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Sinead Rhodes

Involving the participant group in the design of research studies

27 January 2017 | by Sinead Rhodes

Please welcome back Dr. Sinead Rhodes with her second entry for the BPS blog, where she discusses the potential impact and importance of drawing insights directly from participant groups, with particular reference to her recent research (conducted alongside Dr Martin Toye, Prof. Jimmie Thomson, and Prof. David Coghill) into pedestrian behaviour and ADHD.

Whether attempting to validate a known theory, or making modifications to an existing study, there are a range of influences on academics when planning their research.

However one approach that I have found to be particularly informative is involving the participant group in the design of the study itself.

In my case this involves children (and their families) with developmental disorders, and this approach has often helped me to identify issues which have ultimately proven to be extremely important to my research.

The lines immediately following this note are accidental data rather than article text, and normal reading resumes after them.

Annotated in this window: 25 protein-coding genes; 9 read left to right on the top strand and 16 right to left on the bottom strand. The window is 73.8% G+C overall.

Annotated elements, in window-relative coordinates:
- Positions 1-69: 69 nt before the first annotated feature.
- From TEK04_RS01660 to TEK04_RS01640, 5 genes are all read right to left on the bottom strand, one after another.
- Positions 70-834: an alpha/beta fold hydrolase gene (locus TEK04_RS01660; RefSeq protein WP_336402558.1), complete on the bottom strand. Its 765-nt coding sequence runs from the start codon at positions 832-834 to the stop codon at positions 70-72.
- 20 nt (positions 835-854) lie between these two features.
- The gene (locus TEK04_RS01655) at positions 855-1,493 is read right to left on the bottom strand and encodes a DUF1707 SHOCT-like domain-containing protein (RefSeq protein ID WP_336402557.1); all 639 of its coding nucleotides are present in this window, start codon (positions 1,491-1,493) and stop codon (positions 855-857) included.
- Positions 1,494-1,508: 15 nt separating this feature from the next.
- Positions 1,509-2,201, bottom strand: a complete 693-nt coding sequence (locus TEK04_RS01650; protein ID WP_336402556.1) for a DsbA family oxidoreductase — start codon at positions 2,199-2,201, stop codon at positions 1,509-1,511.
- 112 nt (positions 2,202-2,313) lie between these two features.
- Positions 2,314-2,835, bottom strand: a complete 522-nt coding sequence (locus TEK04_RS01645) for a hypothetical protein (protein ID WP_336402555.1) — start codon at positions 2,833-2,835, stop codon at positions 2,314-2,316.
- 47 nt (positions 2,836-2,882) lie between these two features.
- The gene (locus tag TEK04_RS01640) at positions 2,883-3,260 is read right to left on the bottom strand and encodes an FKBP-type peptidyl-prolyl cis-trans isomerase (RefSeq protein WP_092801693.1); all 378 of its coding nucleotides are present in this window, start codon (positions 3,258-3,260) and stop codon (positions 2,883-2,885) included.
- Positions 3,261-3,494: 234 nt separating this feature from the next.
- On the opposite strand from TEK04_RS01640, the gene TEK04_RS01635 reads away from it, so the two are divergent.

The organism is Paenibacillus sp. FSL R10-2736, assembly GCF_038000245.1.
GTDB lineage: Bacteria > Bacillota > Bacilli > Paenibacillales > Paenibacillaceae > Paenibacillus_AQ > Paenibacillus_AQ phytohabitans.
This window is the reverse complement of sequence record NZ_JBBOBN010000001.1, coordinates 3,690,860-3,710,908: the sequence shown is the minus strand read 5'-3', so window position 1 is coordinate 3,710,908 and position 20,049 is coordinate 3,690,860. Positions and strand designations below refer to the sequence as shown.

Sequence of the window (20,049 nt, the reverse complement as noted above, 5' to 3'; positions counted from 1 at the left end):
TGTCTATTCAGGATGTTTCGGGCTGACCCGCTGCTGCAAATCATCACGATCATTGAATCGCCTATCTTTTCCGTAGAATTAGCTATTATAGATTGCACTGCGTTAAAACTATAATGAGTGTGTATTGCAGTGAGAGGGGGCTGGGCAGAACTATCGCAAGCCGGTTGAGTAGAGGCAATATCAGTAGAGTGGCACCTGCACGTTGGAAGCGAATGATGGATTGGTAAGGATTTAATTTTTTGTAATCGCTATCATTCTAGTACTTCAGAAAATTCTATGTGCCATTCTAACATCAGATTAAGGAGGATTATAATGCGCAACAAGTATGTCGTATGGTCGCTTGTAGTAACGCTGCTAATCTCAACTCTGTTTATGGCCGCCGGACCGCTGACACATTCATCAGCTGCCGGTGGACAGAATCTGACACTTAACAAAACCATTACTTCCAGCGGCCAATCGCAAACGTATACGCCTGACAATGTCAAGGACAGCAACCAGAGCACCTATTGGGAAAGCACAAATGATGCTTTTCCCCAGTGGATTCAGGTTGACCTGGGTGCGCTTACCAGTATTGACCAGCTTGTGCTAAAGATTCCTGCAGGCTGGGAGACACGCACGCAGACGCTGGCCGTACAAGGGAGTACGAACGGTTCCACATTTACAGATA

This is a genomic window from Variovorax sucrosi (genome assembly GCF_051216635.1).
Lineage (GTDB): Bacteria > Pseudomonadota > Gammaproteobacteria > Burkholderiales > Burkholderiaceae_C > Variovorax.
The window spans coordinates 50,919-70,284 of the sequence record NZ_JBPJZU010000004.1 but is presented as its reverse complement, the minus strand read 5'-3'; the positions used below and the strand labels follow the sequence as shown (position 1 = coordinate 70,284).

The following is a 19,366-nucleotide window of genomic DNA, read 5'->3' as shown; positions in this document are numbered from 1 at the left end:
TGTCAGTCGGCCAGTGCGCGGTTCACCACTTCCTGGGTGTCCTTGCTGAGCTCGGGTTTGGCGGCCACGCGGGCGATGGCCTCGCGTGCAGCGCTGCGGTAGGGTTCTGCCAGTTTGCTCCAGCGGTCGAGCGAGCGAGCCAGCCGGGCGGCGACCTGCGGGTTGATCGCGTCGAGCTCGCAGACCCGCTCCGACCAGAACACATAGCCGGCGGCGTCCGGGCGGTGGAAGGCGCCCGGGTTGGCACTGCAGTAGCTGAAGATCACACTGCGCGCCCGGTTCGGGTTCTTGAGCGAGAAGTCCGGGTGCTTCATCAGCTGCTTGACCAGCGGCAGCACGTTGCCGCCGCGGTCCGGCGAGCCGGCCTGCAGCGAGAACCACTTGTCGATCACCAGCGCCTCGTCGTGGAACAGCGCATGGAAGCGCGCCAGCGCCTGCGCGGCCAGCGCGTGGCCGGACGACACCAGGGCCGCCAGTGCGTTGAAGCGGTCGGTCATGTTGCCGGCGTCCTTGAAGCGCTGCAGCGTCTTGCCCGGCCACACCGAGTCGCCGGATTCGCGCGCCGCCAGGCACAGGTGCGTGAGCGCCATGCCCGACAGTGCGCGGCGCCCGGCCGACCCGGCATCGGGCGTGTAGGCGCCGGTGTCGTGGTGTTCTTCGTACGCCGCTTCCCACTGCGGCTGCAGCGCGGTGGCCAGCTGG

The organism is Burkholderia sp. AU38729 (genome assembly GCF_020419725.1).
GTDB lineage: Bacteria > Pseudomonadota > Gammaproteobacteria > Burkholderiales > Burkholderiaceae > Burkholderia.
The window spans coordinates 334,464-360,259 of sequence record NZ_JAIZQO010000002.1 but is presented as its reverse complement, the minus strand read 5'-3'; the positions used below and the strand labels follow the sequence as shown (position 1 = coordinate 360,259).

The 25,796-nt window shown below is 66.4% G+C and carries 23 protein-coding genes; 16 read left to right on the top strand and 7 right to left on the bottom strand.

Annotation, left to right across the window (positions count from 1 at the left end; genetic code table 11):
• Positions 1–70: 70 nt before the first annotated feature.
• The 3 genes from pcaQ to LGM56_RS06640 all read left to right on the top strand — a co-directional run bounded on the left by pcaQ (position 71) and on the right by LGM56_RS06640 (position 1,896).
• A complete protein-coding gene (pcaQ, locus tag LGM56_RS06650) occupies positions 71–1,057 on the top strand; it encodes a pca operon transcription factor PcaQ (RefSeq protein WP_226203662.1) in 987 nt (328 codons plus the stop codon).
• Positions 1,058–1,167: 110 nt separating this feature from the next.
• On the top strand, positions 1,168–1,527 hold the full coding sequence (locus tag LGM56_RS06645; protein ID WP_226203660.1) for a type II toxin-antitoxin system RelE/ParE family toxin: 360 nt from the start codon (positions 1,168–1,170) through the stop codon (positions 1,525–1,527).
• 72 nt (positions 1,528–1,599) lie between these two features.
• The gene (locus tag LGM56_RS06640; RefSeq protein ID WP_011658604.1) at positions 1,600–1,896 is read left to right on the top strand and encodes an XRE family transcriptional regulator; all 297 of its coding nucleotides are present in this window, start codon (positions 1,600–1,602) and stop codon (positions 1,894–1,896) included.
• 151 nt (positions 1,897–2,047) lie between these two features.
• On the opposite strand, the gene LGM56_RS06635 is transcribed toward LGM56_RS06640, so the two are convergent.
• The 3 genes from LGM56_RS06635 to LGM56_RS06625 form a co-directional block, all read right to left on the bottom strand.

One example of this comes from a recently completed study examining the pedestrian skills of children with Attention Deficit Hyperactivity Disorder (ADHD) and the associated cognitive factors which may help explain their vulnerability at the roadside.

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Road accidents are recognised as a leading cause of accidental death for children and young people, and children with ADHD are much more likely to be involved in accidents compared to others.

Surprisingly however, it is only recently that researchers have begun to explore this, which meant that, when we began planning our project in 2012, only two other research projects had studied the pedestrian behaviour of children with ADHD.

Although one of these studies (Stavrinos et al., 2011) suggested that difficulties with executive functions may explain why these children have more road accidents, it was still not understood which specific aspects of the thinking process contributed directly to this increased risk, so our aim was to attempt to identify the specific executive functions which may help to explain the vulnerability of children with ADHD at the roadside.